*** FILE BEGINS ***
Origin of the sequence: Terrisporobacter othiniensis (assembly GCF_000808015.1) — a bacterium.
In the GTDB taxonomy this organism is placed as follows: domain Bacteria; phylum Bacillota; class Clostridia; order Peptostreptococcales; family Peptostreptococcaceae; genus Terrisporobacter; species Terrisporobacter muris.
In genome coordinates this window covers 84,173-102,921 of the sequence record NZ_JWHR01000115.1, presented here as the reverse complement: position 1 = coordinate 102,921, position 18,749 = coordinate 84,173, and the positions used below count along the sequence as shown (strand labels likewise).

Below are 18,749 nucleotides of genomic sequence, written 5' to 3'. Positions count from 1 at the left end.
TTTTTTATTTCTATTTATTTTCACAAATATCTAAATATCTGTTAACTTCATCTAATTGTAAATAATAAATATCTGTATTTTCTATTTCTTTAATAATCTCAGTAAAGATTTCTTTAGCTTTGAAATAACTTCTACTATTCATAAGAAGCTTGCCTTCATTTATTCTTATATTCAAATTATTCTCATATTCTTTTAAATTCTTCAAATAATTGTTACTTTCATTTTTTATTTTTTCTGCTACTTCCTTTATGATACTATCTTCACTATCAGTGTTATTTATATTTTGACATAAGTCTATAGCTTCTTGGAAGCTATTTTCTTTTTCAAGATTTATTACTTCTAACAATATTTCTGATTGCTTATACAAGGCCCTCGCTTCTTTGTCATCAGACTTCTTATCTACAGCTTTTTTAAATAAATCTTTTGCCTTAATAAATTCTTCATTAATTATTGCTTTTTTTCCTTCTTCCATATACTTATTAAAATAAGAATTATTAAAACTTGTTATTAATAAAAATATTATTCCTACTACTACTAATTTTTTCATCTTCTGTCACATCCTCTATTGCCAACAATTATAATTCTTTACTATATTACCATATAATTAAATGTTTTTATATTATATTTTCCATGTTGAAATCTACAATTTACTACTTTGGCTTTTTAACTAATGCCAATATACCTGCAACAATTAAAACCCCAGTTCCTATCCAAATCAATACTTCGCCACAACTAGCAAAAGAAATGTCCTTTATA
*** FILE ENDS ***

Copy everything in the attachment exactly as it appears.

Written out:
Origin of the sequence: Terrisporobacter othiniensis (assembly GCF_000808015.1) — a bacterium.
In the GTDB taxonomy this organism is placed as follows: domain Bacteria; phylum Bacillota; class Clostridia; order Peptostreptococcales; family Peptostreptococcaceae; genus Terrisporobacter; species Terrisporobacter muris.
In genome coordinates this window covers 84,173-102,921 of the sequence record NZ_JWHR01000115.1, presented here as the reverse complement: position 1 = coordinate 102,921, position 18,749 = coordinate 84,173, and the positions used below count along the sequence as shown (strand labels likewise).

Below are 18,749 nucleotides of genomic sequence, written 5' to 3'. Positions count from 1 at the left end.
TTTTTTATTTCTATTTATTTTCACAAATATCTAAATATCTGTTAACTTCATCTAATTGTAAATAATAAATATCTGTATTTTCTATTTCTTTAATAATCTCAGTAAAGATTTCTTTAGCTTTGAAATAACTTCTACTATTCATAAGAAGCTTGCCTTCATTTATTCTTATATTCAAATTATTCTCATATTCTTTTAAATTCTTCAAATAATTGTTACTTTCATTTTTTATTTTTTCTGCTACTTCCTTTATGATACTATCTTCACTATCAGTGTTATTTATATTTTGACATAAGTCTATAGCTTCTTGGAAGCTATTTTCTTTTTCAAGATTTATTACTTCTAACAATATTTCTGATTGCTTATACAAGGCCCTCGCTTCTTTGTCATCAGACTTCTTATCTACAGCTTTTTTAAATAAATCTTTTGCCTTAATAAATTCTTCATTAATTATTGCTTTTTTTCCTTCTTCCATATACTTATTAAAATAAGAATTATTAAAACTTGTTATTAATAAAAATATTATTCCTACTACTACTAATTTTTTCATCTTCTGTCACATCCTCTATTGCCAACAATTATAATTCTTTACTATATTACCATATAATTAAATGTTTTTATATTATATTTTCCATGTTGAAATCTACAATTTACTACTTTGGCTTTTTAACTAATGCCAATATACCTGCAACAATTAAAACCCCAGTTCCTATCCAAATCAATACTTCGCCACAACTAGCAAAAGAAATGTCCTTTATA